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Netanyahu and the Crumbling Israeli Lobby

Support for the Likud prime minister's hardline policies is fading among American Jews and Christians alike.
Netanyahu wolf blitzer

Jewish resistance to Netanyahu’s invitation by Republicans to address Congress is showing cracks in the Israeli Lobby’s influence over Congress. The leading Jewish newspaper Forward reports, “the biggest casualties may be the normally omnipotent pro-Israel lobby and its allies in the Jewish community, who have seen their credibility and political power severely shaken.” CNN reports that 63 percent of American oppose the invitation.

The Israeli Lobby represents less than half of American Jews. The real lobby today is an amalgam of mainly older Jews, evangelical Armageddon believers, and the military-industrial complex, which prospers from unending wars and chaos in the Middle East. A recent Pew poll shows 31 percent of Jews do not feel attached to the state of Israel while another 39 percent feel only “somewhat” attached. A massive 83 percent think that construction of settlements on Palestinian lands on the West Bank do not help Israeli security. Sixty-two percent believe that the Israeli government is not negotiating in good faith with the Palestinians.

Media reporting about the growing American Jewish opposition to Israel’s Likud Party hawks is especially scarce. Republican media such as the Wall Street Journal op-ed pages and Fox News disregard such news. I have attended three meetings of the pro-peace and fast-growing Jewish organization J Street. The last meeting’s dinner banquet in 2013 was attended by 60 members of Congress and sponsored by 41 major Jewish organizations. (I wrote about their counter-influence in “J Street and the Israeli Lobby,” reporting on how so many Jews oppose the Israeli government’s hawkish Likud regime of Netanyahu.) Rarely in America does one see such exhibits as one finds at their meetings that show the suffering of the Palestinians under Israel’s brutal occupation and the many Jewish groups trying to alleviate their suffering. There are many other Jewish and Israeli organizations promoting compromise and peace with the Palestinians, as well.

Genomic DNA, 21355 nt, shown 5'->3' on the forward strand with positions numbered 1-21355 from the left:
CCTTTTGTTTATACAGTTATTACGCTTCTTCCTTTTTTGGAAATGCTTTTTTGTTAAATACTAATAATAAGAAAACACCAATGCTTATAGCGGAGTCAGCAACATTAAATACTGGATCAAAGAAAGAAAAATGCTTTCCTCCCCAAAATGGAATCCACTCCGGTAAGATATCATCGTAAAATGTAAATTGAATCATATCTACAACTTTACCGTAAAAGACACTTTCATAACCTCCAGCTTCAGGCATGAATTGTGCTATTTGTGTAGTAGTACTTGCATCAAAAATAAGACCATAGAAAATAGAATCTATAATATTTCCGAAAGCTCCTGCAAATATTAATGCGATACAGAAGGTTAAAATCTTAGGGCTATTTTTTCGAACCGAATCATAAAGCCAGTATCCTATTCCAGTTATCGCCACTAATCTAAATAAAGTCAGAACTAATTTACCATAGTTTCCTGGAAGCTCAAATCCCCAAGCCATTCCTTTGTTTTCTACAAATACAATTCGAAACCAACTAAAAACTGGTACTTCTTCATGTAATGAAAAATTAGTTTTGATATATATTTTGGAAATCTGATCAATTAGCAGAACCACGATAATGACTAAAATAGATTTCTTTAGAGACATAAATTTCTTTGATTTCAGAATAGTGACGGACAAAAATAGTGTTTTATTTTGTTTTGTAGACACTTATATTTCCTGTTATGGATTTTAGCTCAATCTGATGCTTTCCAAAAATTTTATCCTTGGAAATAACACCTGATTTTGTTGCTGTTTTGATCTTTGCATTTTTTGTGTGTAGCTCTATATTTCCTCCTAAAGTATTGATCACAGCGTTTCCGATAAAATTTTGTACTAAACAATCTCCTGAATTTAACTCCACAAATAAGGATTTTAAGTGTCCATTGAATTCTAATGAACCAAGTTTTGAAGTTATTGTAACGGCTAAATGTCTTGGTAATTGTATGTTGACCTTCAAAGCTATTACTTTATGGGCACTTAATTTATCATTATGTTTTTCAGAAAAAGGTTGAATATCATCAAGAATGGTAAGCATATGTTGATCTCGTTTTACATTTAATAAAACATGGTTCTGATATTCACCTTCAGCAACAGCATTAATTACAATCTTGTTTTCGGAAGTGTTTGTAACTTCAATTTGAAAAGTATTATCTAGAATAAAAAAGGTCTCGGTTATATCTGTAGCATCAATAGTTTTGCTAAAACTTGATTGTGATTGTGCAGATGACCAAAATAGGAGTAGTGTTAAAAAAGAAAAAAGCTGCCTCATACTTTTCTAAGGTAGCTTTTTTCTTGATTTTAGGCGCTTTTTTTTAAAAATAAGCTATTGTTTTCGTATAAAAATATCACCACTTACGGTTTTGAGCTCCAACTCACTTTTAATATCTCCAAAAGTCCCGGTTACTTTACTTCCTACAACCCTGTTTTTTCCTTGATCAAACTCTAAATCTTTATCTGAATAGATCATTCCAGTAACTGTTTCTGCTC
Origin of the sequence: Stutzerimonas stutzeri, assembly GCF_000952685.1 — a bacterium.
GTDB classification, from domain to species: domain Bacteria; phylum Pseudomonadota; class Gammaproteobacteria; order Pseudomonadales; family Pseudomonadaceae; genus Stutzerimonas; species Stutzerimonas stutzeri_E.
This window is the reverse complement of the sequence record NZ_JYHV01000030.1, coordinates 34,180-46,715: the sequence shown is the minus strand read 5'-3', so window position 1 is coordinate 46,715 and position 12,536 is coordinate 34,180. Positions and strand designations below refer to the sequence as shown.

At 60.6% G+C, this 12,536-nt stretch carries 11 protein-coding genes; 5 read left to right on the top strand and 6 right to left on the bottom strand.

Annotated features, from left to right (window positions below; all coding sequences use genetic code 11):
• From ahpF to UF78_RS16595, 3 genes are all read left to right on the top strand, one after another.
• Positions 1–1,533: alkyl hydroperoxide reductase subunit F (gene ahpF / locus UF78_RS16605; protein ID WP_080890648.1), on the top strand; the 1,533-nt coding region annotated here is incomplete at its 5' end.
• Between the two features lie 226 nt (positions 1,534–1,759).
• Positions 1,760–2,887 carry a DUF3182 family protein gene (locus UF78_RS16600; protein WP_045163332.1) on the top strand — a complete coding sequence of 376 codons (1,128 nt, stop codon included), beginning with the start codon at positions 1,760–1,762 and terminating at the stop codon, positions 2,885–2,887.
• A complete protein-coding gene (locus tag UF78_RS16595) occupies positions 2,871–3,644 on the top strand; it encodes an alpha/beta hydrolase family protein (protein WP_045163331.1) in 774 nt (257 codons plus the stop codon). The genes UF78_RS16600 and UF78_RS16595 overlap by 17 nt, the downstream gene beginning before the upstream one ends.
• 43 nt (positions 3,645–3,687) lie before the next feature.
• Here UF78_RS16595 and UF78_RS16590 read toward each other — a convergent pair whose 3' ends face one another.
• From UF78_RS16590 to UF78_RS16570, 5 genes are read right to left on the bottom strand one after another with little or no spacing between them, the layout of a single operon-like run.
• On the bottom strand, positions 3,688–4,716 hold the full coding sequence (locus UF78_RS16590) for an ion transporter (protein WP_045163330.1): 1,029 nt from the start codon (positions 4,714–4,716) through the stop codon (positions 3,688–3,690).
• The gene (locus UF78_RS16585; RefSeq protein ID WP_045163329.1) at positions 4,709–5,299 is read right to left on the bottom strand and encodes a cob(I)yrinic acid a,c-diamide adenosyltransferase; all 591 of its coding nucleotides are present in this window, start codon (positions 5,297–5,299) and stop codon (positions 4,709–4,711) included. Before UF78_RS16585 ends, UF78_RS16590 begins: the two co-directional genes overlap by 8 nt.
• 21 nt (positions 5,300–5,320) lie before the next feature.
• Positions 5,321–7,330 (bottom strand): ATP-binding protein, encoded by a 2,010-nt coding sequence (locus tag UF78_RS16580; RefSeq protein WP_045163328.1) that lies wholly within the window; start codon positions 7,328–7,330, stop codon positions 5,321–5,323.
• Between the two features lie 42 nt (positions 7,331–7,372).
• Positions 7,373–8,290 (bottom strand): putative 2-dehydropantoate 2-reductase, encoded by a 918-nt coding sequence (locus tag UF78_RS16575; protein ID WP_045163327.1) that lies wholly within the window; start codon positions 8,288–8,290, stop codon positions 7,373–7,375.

The hawkish Israeli Lobby’s massive strength in Congress depends for its power upon a myth—that it represents nearly all American Jews. Instead, today it depends upon others, especially Bible Belt Republican evangelicals—think Mike Huckabee. About them I once wrote “The Strangest Alliance in History,” explaining how each side thought it was using and fooling the other. Above all it is their longing for Armageddon that motivates many so-called Christian Zionists. They fervently believe and want Israel to help bring about the end times. Indeed I called them the Armageddon Lobby. Journalist Max Blumenthal recently did video interviews of some of these evangelical supporters of hardline Israeli policies, including former Republican congressional leader Tom Delay, at the massive convention of Christians United for Israel. Delay said how he longed for the end times, which “our connection” to Israel would help bring about. Others voiced similar aspirations.

Yet there is now extraordinary ferment, especially among younger evangelicals, questioning and weakening Christian Right support. Fifty-eight years after Israel’s founding, the idea of imminent Armageddon, promised in the Scofield Bible, is wearing thin. The Middle East Quarterly reports, “How quickly things change. The days of taking evangelical support for Israel for granted are over … anti-Israel Christians are penetrating the evangelical world at its soft underbelly, the millennial generation. Young believers are rebelling against … the excessive biblical literalism of their parents … as they strive to imitate Jesus’s stand with the oppressed and downtrodden.” The article’s author, CUFI executive director David Brog, warns that polling shows only 30 percent of evangelicals sympathize with Israel, while 49 percent sympathize with Israelis and Palestinians equally. Brog warns, “The day that Israel is seen as the moral equivalent of Hamas is the day that the evangelical community will cease providing the Jewish state any meaningful support.” An article in Counterpunch, “Christian Evangelicals Increasingly Support Palestinian Human Rights,” has very detailed information on all sorts of changes and challenges to the formerly monolithic Israeli Lobby.

Allied with the Christian Zionists is much of the military-industrial complex. It is a key industry in many congressional districts benefiting from unending wars, that create more and more enemies for America. See “The Unholy Alliance Between the Military-Security-Industrial Complex and the Israel Lobby,” which explains how “irrational and conflicting U.S. policies in the Middle East are quite logical from the viewpoint of economic and geopolitical beneficiaries of war.” Noam Chomsky argues that the military-industrial complex’s “lobbying influence and campaign contributions far surpass that of the much-vaunted Zionist lobby and its allied donors to congressional races.”

Republican pandering to the hardline Israeli Lobby through Netanyahu and his push for America to start a third war against another Muslim nation, this time with Iran, may not be so politically beneficial as the GOP’s leaders imagine.

Jon Basil Utley is publisher of The American Conservative.